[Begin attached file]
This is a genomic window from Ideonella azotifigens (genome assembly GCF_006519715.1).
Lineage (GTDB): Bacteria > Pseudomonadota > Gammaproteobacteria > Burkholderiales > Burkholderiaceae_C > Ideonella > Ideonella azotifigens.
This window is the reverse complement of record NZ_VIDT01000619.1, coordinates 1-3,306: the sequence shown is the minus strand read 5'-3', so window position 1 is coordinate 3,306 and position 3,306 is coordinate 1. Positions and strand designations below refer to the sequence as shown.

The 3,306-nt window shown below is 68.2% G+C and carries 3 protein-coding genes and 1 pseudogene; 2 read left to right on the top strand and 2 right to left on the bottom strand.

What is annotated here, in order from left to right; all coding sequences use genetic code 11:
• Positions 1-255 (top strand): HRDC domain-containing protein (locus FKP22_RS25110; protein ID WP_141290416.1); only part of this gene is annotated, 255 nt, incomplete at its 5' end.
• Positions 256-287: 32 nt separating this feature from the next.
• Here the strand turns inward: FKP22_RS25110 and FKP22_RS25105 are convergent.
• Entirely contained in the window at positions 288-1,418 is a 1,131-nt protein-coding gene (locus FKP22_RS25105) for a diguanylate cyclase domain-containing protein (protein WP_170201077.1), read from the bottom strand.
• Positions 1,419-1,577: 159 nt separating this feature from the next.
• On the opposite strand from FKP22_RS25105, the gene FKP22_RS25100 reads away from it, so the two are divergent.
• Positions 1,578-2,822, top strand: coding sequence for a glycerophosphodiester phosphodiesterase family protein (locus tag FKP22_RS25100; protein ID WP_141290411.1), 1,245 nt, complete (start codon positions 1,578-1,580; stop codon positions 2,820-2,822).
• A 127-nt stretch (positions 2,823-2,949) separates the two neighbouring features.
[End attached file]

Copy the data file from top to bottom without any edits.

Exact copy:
This is a genomic window from Ideonella azotifigens (genome assembly GCF_006519715.1).
Lineage (GTDB): Bacteria > Pseudomonadota > Gammaproteobacteria > Burkholderiales > Burkholderiaceae_C > Ideonella > Ideonella azotifigens.
This window is the reverse complement of record NZ_VIDT01000619.1, coordinates 1-3,306: the sequence shown is the minus strand read 5'-3', so window position 1 is coordinate 3,306 and position 3,306 is coordinate 1. Positions and strand designations below refer to the sequence as shown.

The 3,306-nt window shown below is 68.2% G+C and carries 3 protein-coding genes and 1 pseudogene; 2 read left to right on the top strand and 2 right to left on the bottom strand.

What is annotated here, in order from left to right; all coding sequences use genetic code 11:
• Positions 1-255 (top strand): HRDC domain-containing protein (locus FKP22_RS25110; protein ID WP_141290416.1); only part of this gene is annotated, 255 nt, incomplete at its 5' end.
• Positions 256-287: 32 nt separating this feature from the next.
• Here the strand turns inward: FKP22_RS25110 and FKP22_RS25105 are convergent.
• Entirely contained in the window at positions 288-1,418 is a 1,131-nt protein-coding gene (locus FKP22_RS25105) for a diguanylate cyclase domain-containing protein (protein WP_170201077.1), read from the bottom strand.
• Positions 1,419-1,577: 159 nt separating this feature from the next.
• On the opposite strand from FKP22_RS25105, the gene FKP22_RS25100 reads away from it, so the two are divergent.
• Positions 1,578-2,822, top strand: coding sequence for a glycerophosphodiester phosphodiesterase family protein (locus tag FKP22_RS25100; protein ID WP_141290411.1), 1,245 nt, complete (start codon positions 1,578-1,580; stop codon positions 2,820-2,822).
• A 127-nt stretch (positions 2,823-2,949) separates the two neighbouring features.